Elder abuse is a substantial global public health issue. The World Health Organization has declared that elder abuse is a violation of one of a human being’s most basic fundamental rights: the right to be safe and free of violence (World Health Organization, 2002). In the United States, an estimated 10 percent of elders experience abuse each year, and many of them experience it in multiple forms (Beach et al., 2010; Acierno et al., 2010). In addition, elder abuse is associated with increased risk of premature morbidity and mortality (Dong et al., 2009; Dong et al., 2011a; Dong, Simon, and Evans, 2011; Dong et al., 2011c). Despite the accessibility of Adult Protective Services (APS) and nursing home regulations in all fifty states, an overwhelming number of abused older adults pass through our healthcare system undetected and untreated.
A major complexity in advancing the field of elder abuse is exemplified by the issues of cultural diversity surrounding elder abuse. In 2003, the National Research Council put forth a strong recommendation to urge the field to explore cultural issues related to elder abuse. In 2010, the National Academy of Sciences and the National Institute on Aging organized a state-of-science meeting on research issues in elder mistreatment and financial fraud, including discussion of cultural diversity (The National Academies Committee on National Statistics, 2010). Despite these reports and the continued effort of multiple disciplines across academic, community, state, and federal organizations, there remain vast gaps in our understanding of cultural issues in elder abuse.
In the United States, the aging population (ages 65 and older) represents approximately 40 million (12.9 percent) of the population; by 2030, there will be about 72.1 million older people, more than twice the number in 2000. In 2010, approximately 20 percent of people ages 65 and older were minorities; 8.4 percent were African American; 6.9 percent were of Hispanic origin; 3.5 percent were Asian or Pacific Islander; and 1 percent were American Indian or Native Alaskan (Administration on Aging, 2012).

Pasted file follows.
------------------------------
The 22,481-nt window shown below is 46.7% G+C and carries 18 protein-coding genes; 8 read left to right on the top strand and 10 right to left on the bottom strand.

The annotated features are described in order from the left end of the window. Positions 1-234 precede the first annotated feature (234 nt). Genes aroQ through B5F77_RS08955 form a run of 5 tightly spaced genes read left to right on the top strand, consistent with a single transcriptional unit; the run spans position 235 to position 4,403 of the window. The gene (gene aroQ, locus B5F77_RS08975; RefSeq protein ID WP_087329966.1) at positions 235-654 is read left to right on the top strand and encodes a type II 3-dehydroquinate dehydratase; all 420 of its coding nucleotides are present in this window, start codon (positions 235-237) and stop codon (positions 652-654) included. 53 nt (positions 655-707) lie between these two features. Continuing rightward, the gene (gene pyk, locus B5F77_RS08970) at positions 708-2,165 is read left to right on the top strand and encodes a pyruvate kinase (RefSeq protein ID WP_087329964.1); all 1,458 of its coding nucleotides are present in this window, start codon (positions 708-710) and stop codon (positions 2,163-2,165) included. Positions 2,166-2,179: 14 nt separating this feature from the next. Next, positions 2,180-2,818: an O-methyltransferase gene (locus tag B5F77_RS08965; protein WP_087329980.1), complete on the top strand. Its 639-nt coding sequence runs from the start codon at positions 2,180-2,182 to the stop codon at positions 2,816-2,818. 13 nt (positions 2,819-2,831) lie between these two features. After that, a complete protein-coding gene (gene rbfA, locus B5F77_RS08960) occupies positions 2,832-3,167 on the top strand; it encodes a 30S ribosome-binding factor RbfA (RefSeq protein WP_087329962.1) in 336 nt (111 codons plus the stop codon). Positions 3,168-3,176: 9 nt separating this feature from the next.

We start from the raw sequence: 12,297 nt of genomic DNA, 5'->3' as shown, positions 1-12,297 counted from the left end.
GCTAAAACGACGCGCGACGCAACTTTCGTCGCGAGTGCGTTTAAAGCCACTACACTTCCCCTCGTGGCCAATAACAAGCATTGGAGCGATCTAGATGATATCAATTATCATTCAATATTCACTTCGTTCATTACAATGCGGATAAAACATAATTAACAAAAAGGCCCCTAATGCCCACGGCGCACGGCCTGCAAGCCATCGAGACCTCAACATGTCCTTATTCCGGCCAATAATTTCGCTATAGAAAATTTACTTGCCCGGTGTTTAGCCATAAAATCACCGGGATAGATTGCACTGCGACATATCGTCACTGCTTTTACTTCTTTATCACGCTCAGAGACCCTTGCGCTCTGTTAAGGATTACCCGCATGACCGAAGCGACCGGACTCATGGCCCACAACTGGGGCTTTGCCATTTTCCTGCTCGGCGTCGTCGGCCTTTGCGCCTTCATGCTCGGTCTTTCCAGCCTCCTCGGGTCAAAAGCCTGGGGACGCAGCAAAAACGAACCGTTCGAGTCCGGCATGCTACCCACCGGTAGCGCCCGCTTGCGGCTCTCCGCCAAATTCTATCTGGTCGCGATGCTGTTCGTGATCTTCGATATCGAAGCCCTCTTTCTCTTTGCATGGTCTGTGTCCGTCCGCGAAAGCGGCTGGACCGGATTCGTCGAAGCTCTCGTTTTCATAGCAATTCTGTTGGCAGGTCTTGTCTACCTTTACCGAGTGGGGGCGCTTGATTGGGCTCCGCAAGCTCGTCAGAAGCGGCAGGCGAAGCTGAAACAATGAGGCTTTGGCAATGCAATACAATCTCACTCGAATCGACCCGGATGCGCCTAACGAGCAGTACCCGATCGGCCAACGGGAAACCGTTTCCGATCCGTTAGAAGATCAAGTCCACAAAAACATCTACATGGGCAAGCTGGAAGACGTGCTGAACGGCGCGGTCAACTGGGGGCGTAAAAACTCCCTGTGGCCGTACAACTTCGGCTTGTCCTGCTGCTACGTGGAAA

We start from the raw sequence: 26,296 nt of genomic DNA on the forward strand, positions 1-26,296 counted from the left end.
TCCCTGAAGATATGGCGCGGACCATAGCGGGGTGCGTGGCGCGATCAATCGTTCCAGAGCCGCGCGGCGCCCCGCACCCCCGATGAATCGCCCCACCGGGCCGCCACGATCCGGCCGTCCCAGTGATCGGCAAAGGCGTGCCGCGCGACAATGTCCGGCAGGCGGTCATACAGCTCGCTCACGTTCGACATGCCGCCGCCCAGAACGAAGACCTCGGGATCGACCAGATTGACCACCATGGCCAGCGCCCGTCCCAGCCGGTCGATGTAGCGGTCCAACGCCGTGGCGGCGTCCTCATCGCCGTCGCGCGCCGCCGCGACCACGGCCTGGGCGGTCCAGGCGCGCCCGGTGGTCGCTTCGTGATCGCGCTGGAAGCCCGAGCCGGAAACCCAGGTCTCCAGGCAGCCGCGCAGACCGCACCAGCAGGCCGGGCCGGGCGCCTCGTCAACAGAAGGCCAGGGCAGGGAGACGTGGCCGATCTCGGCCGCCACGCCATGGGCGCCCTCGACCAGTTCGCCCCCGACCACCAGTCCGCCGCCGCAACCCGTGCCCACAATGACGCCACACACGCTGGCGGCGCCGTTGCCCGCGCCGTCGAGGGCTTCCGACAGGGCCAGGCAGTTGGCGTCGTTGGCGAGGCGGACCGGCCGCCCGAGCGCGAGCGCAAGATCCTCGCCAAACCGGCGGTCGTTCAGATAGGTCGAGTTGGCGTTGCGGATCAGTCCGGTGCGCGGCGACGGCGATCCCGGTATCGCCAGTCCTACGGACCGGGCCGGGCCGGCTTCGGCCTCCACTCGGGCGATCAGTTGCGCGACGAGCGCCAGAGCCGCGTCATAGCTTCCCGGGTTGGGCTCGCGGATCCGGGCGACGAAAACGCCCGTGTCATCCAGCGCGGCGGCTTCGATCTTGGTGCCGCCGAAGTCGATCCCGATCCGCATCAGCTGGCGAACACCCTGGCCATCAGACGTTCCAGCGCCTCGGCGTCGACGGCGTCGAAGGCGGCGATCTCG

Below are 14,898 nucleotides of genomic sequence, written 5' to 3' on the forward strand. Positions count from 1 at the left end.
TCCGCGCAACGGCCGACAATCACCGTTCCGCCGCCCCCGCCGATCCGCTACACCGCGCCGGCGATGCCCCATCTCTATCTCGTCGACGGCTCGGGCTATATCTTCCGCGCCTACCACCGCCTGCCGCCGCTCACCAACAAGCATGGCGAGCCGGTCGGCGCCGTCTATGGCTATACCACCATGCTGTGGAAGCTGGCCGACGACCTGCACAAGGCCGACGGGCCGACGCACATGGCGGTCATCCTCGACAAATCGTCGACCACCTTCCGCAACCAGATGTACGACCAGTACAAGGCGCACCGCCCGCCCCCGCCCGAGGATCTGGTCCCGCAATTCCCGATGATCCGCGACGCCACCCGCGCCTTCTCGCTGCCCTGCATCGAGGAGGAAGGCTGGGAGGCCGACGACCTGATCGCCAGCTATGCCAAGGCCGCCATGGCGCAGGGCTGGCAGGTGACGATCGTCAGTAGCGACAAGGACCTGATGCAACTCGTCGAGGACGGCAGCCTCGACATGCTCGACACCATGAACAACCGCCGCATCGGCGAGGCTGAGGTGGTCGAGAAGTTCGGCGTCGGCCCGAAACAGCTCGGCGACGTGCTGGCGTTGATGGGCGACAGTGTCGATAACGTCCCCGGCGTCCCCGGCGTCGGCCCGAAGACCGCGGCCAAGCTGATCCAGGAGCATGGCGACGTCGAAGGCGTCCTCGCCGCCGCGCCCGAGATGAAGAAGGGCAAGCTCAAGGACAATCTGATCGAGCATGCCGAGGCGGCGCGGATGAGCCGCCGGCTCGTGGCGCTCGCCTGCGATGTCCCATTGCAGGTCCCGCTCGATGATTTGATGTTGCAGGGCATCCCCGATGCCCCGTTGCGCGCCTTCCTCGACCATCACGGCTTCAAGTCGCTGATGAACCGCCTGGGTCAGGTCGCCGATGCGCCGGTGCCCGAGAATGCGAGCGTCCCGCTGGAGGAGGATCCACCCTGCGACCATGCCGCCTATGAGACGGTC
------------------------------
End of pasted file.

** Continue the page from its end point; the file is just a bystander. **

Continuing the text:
Recent studies have expanded our knowledge about elder abuse in African American, Latino, Korean, Indian, Native American, and Chinese populations. However, we need more studies to fill in the large gaps in our knowledge. We need quantitative and qualitative studies to better define the concept and cultural variations in the construct, definition, and understanding of elder abuse; and we need cultural explorations to better study the barriers to reporting elder abuse and help-seeking behaviors with respect to the specific sociocultural contexts. Studies also are needed to understand the prevalence, incidence, risk/protective factors, and consequences associated with incident cases of elder abuse and its subtypes in diverse populations. And we must have research to explore the issues of cultural norms and cultural expectations in relation to the perception, determinants, and impact of elder abuse in different racial and ethnic communities.
A Call for Community-Based Participatory Research
Significant challenges exist in the preparation and conduct of aging research in minority communities, especially regarding culturally sensitive issues such as elder abuse. A community-based participatory research (CBPR) approach could be a potential model for exploring the issues of elder abuse in minority communities.
CBPR necessitates equal partnership between academic institutions with community organizations and key stakeholders to examine the relevant issues. This partnership requires reciprocal transfer of expertise and needs to build infrastructure toward sustainability. Recent elder abuse research in the Native American and Chinese communities has demonstrated success and has enhanced infrastructure and networks for community-engaged research and community-academic partnerships (Dong et al., 2011b; Holkup et al., 2007). CBPR methodology could be a novel model for conducting systematic and culturally appropriate elder abuse research in minority populations.
The Importance of Culturally Appropriate Education and Training
Culturally appropriate education and training are critically necessary for healthcare professionals, law enforcement personnel, social services agencies, APS agencies, community organizations, and others having contact with older adults (Cooper, Selwood, and Livingston, 2009). Federal programs that provide funding to academic institutions should mandate elder abuse and cultural diversity training and violence-across-lifespan training for internal medicine, geriatric medicine, family medicine, and other relevant medical and surgical subspecialties.